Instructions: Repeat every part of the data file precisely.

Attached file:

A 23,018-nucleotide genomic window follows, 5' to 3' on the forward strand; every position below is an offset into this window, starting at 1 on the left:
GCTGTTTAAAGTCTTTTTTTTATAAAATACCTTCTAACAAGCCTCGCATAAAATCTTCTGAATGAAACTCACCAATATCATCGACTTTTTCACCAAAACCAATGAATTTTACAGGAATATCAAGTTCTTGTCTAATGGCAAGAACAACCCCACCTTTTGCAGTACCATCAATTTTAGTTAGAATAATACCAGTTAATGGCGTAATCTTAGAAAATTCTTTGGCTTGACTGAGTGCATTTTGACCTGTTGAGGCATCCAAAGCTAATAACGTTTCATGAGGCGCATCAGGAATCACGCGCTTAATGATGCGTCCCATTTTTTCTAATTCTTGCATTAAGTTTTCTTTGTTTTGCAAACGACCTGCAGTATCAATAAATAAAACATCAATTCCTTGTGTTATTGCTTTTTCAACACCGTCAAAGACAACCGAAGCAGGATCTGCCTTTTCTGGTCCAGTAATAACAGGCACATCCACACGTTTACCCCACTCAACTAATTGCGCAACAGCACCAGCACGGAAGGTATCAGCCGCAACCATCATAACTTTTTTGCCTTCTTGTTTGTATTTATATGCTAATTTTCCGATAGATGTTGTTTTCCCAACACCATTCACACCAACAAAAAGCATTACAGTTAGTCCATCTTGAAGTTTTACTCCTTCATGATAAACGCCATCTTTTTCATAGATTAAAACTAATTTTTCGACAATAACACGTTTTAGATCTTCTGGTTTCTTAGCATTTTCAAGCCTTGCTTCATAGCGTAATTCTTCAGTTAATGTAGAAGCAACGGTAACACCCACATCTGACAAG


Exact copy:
A 23,018-nucleotide genomic window follows, 5' to 3' on the forward strand; every position below is an offset into this window, starting at 1 on the left:
GCTGTTTAAAGTCTTTTTTTTATAAAATACCTTCTAACAAGCCTCGCATAAAATCTTCTGAATGAAACTCACCAATATCATCGACTTTTTCACCAAAACCAATGAATTTTACAGGAATATCAAGTTCTTGTCTAATGGCAAGAACAACCCCACCTTTTGCAGTACCATCAATTTTAGTTAGAATAATACCAGTTAATGGCGTAATCTTAGAAAATTCTTTGGCTTGACTGAGTGCATTTTGACCTGTTGAGGCATCCAAAGCTAATAACGTTTCATGAGGCGCATCAGGAATCACGCGCTTAATGATGCGTCCCATTTTTTCTAATTCTTGCATTAAGTTTTCTTTGTTTTGCAAACGACCTGCAGTATCAATAAATAAAACATCAATTCCTTGTGTTATTGCTTTTTCAACACCGTCAAAGACAACCGAAGCAGGATCTGCCTTTTCTGGTCCAGTAATAACAGGCACATCCACACGTTTACCCCACTCAACTAATTGCGCAACAGCACCAGCACGGAAGGTATCAGCCGCAACCATCATAACTTTTTTGCCTTCTTGTTTGTATTTATATGCTAATTTTCCGATAGATGTTGTTTTCCCAACACCATTCACACCAACAAAAAGCATTACAGTTAGTCCATCTTGAAGTTTTACTCCTTCATGATAAACGCCATCTTTTTCATAGATTAAAACTAATTTTTCGACAATAACACGTTTTAGATCTTCTGGTTTCTTAGCATTTTCAAGCCTTGCTTCATAGCGTAATTCTTCAGTTAATGTAGAAGCAACGGTAACACCCACATCTGACAAG